HP: How did the YPP get started? What prompted it?
OM: In 1995 I traveled South with my dad, my brother Taba and Khari Milner to work with the Algebra Project at the Sam M. Brinkley Middle School in Jackson, Mississippi. The students we worked with became our friends and family.

My dad encouraged us as young people to "get our act together". He wanted us to recognize the challenges that our generation faced and faces, and organize ourselves to do something about it. When in Mississippi I saw whole schools and communities of young people being marginalized and disempowered through their education. We decided to do something about it by learning and teaching math. As students graduated from Brinkley and went on to high school, we created the space and opportunity for them to come back to Brinkley and help their former classmates learn math. We saw a need and demand for this beyond Brinkley and began to do workshops for students in the Mississippi Delta.

These experiences were transformative and uplifting for everyone who participated. We decided to become an organization so that we could continue to grow and define our work. And so we founded YPP in 1996. To me YPP is a community of young people who decided to create a space and experiences that encourage and support young people to find their own path to success through helping their younger peers learn.

HP: What are YPP's main goals?

OM: To develop young people as learners, teachers, leaders and organizers.

To support high school and college students to create high quality math based learning environments and experiences for elementary students.

To create spaces and opportunities for young people to strengthen relationships and build community in the neighborhoods they live in.

To grow a national network of young people that are authentic in their demand that all children in the country have access to high quality education.

HP: How has the YPP grown since its founding in 1996? Where are you operating in the country today?
OM: YPP has grown organically through the spirit, growth and development of the young people, first in Mississippi and then Cambridge, Mass. They have been integral in inspiring, sharing and supporting young people in communities around the country to learn and teach math. They have taken the work with them and spread it throughout the country.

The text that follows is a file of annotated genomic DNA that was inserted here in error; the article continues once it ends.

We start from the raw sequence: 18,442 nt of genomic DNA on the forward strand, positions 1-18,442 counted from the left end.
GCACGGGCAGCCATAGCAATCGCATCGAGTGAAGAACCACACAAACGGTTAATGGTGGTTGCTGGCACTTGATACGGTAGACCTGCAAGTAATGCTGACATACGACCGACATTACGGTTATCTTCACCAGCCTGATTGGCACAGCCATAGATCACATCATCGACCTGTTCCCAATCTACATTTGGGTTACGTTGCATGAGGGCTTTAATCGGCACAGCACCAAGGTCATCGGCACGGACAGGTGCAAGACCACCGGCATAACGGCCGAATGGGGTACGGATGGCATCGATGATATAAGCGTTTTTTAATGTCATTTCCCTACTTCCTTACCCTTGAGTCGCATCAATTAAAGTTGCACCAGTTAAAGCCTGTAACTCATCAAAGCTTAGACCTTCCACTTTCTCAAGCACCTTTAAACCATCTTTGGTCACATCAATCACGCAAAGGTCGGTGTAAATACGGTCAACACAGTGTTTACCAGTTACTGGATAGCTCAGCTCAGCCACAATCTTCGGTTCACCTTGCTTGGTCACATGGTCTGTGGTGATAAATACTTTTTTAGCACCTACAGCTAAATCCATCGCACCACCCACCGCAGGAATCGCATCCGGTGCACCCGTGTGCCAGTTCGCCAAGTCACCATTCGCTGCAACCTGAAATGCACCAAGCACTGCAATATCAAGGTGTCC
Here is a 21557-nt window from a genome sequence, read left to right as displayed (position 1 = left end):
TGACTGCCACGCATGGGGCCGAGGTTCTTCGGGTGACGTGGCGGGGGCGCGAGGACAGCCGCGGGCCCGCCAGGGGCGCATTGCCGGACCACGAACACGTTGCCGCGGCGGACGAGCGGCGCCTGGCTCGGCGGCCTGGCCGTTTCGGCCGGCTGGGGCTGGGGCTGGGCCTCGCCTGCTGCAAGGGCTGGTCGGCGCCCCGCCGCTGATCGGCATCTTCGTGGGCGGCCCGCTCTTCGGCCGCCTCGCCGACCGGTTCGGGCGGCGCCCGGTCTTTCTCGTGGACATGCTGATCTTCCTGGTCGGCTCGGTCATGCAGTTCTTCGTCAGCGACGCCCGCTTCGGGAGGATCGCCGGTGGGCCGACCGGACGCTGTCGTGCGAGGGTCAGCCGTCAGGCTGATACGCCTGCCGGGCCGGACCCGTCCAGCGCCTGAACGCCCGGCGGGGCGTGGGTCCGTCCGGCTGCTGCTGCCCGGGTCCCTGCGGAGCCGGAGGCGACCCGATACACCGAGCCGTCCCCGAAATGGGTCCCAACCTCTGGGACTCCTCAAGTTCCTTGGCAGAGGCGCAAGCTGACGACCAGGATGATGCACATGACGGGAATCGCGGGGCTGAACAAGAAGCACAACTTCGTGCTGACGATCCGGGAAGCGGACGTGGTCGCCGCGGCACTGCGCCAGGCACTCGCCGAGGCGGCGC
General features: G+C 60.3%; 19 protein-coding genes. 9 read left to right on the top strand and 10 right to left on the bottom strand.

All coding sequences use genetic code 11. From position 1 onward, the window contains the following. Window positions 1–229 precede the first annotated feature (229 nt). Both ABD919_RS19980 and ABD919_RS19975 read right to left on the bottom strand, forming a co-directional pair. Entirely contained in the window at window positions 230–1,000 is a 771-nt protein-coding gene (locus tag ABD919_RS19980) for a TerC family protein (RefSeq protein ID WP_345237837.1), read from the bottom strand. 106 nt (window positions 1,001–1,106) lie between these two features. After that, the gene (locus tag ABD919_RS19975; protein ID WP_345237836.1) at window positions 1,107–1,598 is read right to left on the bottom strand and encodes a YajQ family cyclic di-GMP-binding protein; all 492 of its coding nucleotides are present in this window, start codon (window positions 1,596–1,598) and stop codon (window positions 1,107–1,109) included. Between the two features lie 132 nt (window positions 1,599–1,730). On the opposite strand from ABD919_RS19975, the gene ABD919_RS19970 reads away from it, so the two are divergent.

YPP has grown from one school to sixteen cities--Chicago; Cambridge and Boston; Jackson, Shaw and Duck Hill, Mississippi; Los Angeles; Miami; Detroit, Wayne, Ann Arbor and Ypsilanti, Michigan; Mansfield, Ohio; New Orleans; Hamilton College, Utica, N.Y.; and Brooklyn.

HP: Describe the YPP's main projects/areas of interest.
OM: YPP creates opportunities for high school students to develop as learners, teachers, leaders and organizers through a continuum of experiences across three areas of work: Education, Neighborhoods and Communities, and Education Policy and Advocacy. These experiences prepare young people to find a path to success and equip them with the skills, and encourage the leadership, integrity and goodwill to work with each other, in their communities and across cultural and geographic boundaries to improve the quality of education for all children.

YPP envisions a day when every young person--regardless of ethnicity, gender, or class--has access to a high quality education and the skills, attributes, and community support s/he needs to successfully meet the challenges of their generation.

HP: Who are your heroes? Who inspires you?
OM: Ella Baker, my younger brother Taba and my older sister Maisha are my heroes. My parents have encouraged, inspired, supported and challenged me to reach for my greatest potential and to use whatever gifts I have to work with others to do the same. Terrell Batiste and the entire Hot 8 Brass Band and my niece and nephew Zuri and Parris inspire me.